The Departments First Single Point Intersection

The Route 111/15 Interchange is located in the southwest corner of Trumbull, approximately 0.40 miles north of the Bridgeport city line. Route 15 (Merritt Parkway) is on the National Register of Historic Places and has been designated a Scenic Road. The project included the replacement and replication of a historic concrete rigid frame bridge and the reconfiguration of the existing on and off-ramps into the first Single Point Interchange (SPI) in Connecticut. Completed in fall 2003, the Connecticut Department of Transportation has selected the project as its entry for the National Partnership for Highway Quality "2004 Making a Difference Award".

This project included the replacement of the single span concrete rigid frame bridge and constructed an underpass Single Point Interchange (SPI) with the major crossroad, Route 15, passing under Route 111. The SPI is a grade-separated interchange that provides added capacity in restricted rights of way. The principal operational feature of an SPI is that it has only one signalized intersection through which all four left turns operate with the opposing left turns inside one another. The geometry of the SPI is directly influenced by the design speed of the left turns, consequently, the radii of the turns has a direct impact on the width of the bridge structure. The new structure has approximately a 20 meter span and a width of 47.5 meters.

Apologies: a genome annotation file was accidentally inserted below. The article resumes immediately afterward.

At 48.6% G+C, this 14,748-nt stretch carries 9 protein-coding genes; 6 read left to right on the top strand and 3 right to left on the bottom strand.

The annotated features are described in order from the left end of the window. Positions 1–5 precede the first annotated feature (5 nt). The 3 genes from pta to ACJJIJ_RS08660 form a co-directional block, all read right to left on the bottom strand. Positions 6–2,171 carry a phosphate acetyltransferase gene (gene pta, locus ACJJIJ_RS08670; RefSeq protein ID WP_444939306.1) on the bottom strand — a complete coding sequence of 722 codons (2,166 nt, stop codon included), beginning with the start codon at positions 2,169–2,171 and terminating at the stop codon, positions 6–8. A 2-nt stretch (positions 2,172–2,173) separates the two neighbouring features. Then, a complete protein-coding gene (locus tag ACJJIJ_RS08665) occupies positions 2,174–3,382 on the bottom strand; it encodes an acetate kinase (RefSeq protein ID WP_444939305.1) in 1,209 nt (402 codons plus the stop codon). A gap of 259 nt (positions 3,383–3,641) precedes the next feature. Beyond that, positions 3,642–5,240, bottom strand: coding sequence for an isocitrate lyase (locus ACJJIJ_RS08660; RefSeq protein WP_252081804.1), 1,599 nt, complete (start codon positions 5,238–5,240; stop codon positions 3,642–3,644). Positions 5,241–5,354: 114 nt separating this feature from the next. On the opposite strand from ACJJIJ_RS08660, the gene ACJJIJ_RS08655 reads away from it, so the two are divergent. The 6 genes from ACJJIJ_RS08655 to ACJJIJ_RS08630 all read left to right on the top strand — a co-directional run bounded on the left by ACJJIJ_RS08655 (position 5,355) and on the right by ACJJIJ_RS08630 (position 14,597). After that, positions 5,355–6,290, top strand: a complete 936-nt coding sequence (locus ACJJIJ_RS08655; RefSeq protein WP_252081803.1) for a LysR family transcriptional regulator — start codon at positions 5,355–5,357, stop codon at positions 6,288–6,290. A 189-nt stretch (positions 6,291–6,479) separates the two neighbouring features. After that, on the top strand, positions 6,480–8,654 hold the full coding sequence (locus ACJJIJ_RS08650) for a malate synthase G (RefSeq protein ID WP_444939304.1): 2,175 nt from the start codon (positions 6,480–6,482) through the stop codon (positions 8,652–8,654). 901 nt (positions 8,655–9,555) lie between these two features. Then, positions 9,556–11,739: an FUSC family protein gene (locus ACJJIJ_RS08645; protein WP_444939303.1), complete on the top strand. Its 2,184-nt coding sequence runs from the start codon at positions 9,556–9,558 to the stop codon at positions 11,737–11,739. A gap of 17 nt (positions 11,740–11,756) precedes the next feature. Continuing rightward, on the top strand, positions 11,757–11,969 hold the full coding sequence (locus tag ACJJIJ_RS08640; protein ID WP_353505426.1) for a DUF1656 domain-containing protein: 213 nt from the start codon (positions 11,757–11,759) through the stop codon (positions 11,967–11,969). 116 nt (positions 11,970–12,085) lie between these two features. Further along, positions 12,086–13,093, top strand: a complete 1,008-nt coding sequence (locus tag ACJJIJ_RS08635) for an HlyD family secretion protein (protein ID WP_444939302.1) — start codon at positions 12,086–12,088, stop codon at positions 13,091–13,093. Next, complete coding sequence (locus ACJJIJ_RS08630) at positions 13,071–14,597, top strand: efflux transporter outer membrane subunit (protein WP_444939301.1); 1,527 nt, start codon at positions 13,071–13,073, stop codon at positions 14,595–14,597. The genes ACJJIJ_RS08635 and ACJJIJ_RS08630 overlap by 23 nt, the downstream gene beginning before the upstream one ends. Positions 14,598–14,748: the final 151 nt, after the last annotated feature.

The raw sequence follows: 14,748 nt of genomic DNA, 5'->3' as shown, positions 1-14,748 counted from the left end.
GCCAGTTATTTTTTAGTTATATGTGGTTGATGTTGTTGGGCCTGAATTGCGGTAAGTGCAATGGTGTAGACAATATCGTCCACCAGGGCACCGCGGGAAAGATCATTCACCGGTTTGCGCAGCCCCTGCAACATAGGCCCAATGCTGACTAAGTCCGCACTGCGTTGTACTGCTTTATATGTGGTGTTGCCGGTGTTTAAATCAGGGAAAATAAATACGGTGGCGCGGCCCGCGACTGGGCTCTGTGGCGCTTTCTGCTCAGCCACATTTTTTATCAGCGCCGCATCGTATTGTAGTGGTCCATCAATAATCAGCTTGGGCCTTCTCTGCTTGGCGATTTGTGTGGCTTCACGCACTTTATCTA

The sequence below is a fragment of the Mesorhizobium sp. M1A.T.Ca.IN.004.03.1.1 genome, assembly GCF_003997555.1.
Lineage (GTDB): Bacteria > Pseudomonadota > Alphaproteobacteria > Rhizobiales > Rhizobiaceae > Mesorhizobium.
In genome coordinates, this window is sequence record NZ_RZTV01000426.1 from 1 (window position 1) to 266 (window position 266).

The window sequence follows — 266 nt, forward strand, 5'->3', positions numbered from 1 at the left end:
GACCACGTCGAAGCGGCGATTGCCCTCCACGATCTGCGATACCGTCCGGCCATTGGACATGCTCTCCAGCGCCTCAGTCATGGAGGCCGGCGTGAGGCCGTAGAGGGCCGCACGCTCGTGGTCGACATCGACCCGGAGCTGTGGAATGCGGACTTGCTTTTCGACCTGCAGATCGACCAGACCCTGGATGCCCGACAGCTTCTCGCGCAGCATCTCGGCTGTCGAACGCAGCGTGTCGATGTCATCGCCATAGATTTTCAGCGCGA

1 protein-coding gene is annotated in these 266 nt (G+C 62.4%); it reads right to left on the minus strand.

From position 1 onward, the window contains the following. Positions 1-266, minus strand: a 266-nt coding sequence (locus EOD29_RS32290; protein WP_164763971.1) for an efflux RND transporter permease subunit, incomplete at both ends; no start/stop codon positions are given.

The SPI provides dual left and right turns from both exit ramps, separated by raised islands. The Route 111 Southbound approach tapes from the two existing lanes to three 3.35 meter lanes, an exclusive left turn, a thru lane and a shared thru/right turn lane. The Northbound approach expands from the two existing lanes to four 3.35 meter lanes, an exclusive left turn, two thru lanes and an exclusive right turn lane. The right turn lane exists prior to the signalized intersection. The alignment of the left turn approaches and departures on the ramps create a template for the curved retaining walls.

The left turning movement geometry was designed for a minimum design speed of 40 km/h. This design speed allows the proposed SPI to minimize the impact of the restrictive rights of way, as well as the width of the proposed bridge.

To maintain the historic nature of the site, the bridge replacement included replication of significant bridge surface elements including overlapping wooden clapboards, stone voussoirs and raised arched panels along the exposed frame legs. Additional architectural features included appurtenances (signage, railing, etc.) and landscaping consistent with the Merritt Parkway Design Guidelines and Landscape Master Plan.

The designer, Parsons, Brinckerhoff, Quade & Douglas, Inc. and contractor O & G worked together to finish the project 11 months ahead of schedule by initiating a value engineering concept that included a detour of night time traffic up and over the existing ramps.

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